Legislation that would name the new I-70 bridge over the Mississippi River in St. Louis—which is currently being constructed and will span Missouri and Illinois—the “Stan Musial Memorial Bridge,” gained bipartisan steam today as the Senate delegations from both states announced their support for the effort. The bill now has the bipartisan support of Senators Claire McCaskill, Dick Durbin, Roy Blunt, and Mark Kirk.
“I’m thrilled to have all four of us working together to honor such a great ballplayer, and more than that, a great person,” McCaskill said. “I’m confident that once we’re successful, the ‘Stan-span’ will remind future generations of a role model and hometown hero.”
“Stan Musial was the best ballplayer ever to wear a Cardinals uniform and one of the best ever to play the game of baseball. He was my hero when I was a boy and he remains one of my heroes to this day,” said Durbin. “On the field and off, Stan Musial was always a gentleman, always a champion. He exemplified the values of sportsmanship, discipline, hard work, grace and consistency. I am proud to be working with Senators McCaskill, Kirk and Blunt in support of this bill to name the I-70 bridge, the Stan Musial Memorial Bridge. It is a fitting honor for this American hero and the values he stood for.”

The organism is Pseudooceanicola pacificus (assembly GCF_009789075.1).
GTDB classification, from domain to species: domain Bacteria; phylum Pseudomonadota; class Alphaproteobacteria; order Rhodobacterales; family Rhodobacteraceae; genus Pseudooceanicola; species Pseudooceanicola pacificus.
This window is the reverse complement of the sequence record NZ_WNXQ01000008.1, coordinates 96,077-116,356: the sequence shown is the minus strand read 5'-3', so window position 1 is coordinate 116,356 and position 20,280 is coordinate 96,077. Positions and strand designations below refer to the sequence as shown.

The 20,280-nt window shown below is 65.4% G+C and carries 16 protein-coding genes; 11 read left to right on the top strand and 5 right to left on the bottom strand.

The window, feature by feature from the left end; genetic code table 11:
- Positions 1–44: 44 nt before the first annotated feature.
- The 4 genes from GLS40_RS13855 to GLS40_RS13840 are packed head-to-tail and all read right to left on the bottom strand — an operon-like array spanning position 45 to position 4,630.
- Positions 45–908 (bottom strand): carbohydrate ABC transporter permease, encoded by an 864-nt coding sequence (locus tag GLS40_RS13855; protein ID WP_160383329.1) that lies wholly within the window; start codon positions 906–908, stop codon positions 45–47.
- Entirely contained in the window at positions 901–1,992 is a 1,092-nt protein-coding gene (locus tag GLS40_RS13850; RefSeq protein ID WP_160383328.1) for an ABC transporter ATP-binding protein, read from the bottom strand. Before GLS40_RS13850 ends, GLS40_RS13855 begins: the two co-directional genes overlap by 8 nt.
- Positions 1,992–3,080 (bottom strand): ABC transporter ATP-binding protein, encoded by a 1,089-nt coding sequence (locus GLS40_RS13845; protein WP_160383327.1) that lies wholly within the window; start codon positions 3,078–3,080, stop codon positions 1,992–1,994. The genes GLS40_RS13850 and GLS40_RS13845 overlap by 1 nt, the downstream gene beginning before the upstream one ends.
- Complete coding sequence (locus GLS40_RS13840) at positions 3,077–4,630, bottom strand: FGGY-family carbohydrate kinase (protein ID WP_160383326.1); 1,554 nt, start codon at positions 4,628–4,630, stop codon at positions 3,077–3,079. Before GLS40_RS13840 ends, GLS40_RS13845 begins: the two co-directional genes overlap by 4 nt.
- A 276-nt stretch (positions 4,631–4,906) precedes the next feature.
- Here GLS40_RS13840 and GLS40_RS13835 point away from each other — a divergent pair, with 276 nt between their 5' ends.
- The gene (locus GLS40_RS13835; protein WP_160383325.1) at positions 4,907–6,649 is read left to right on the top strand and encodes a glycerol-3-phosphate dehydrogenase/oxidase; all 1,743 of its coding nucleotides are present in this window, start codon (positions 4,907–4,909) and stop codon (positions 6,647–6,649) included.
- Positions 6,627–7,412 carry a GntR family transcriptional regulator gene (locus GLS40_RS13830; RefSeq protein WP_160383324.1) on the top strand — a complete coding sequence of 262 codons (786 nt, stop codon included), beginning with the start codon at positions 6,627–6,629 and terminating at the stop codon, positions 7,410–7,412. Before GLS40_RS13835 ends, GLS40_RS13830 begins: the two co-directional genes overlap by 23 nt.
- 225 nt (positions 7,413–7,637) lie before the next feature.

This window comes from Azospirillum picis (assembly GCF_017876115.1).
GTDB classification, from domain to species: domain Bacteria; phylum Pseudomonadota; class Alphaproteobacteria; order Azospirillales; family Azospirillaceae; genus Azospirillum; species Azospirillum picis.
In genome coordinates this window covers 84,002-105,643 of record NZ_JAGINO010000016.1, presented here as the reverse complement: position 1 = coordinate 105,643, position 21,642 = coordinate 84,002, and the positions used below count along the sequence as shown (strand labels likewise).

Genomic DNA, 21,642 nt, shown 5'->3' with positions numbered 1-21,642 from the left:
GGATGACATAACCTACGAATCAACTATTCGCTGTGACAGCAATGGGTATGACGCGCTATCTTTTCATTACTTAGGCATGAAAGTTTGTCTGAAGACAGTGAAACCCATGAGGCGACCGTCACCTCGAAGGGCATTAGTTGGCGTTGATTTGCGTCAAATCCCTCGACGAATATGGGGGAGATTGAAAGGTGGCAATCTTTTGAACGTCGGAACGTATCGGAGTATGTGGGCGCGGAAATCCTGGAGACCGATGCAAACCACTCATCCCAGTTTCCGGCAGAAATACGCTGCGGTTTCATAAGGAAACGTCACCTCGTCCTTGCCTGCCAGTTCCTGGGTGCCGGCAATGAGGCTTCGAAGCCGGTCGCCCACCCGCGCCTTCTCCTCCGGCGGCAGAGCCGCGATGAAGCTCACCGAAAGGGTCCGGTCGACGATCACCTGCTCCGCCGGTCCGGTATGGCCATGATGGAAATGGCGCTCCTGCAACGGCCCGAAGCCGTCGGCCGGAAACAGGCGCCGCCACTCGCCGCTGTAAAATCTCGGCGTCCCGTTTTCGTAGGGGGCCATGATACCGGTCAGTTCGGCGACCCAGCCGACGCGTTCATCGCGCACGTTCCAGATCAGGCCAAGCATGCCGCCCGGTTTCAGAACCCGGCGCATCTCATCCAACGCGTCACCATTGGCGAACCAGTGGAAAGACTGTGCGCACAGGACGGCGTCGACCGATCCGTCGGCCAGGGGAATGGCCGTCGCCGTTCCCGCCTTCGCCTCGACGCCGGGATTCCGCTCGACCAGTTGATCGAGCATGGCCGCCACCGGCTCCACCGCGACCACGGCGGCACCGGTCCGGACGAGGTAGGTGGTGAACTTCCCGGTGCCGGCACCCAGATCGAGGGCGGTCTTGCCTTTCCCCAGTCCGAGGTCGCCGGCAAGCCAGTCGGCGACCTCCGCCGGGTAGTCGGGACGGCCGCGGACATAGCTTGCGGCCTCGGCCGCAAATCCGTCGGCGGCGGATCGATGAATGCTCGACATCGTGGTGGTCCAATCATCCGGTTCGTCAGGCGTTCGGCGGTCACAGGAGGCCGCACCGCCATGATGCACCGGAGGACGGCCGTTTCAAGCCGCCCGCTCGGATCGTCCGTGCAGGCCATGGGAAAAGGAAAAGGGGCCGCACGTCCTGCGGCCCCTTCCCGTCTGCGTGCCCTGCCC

“Stan Musial was a great part of our community, our state, and the game of baseball for a long time,” said Blunt. “Naming this bridge after Stan is a way for us to ensure that his legacy lives on.”
“As both a World War II veteran and baseball great, Stan Musial leaves behind a legacy defined by commitment, kindness and hard work and I am pleased to join this bi-partisan effort to name the new I-70 bridge in his honor,” said Senator Mark Kirk.
The senators will work to advance the bill through the Environment and Public Works Committee so it can be brought to the Senate floor.
In 2010, a bi-state Congressional delegation encouraged President Obama to consider Musial for the Presidential Medal of Freedom—an honor he received on Feb. 15, 2011.
The Presidential Medal of Freedom recognizes those who have made an “especially meritorious contribution to the security or national interests of the United States, world peace, cultural or other significant public or private endeavors.” The award was first given by President Harry S. Truman in 1945 to honor civilian service, and was revived in 1963 by President John F. Kennedy.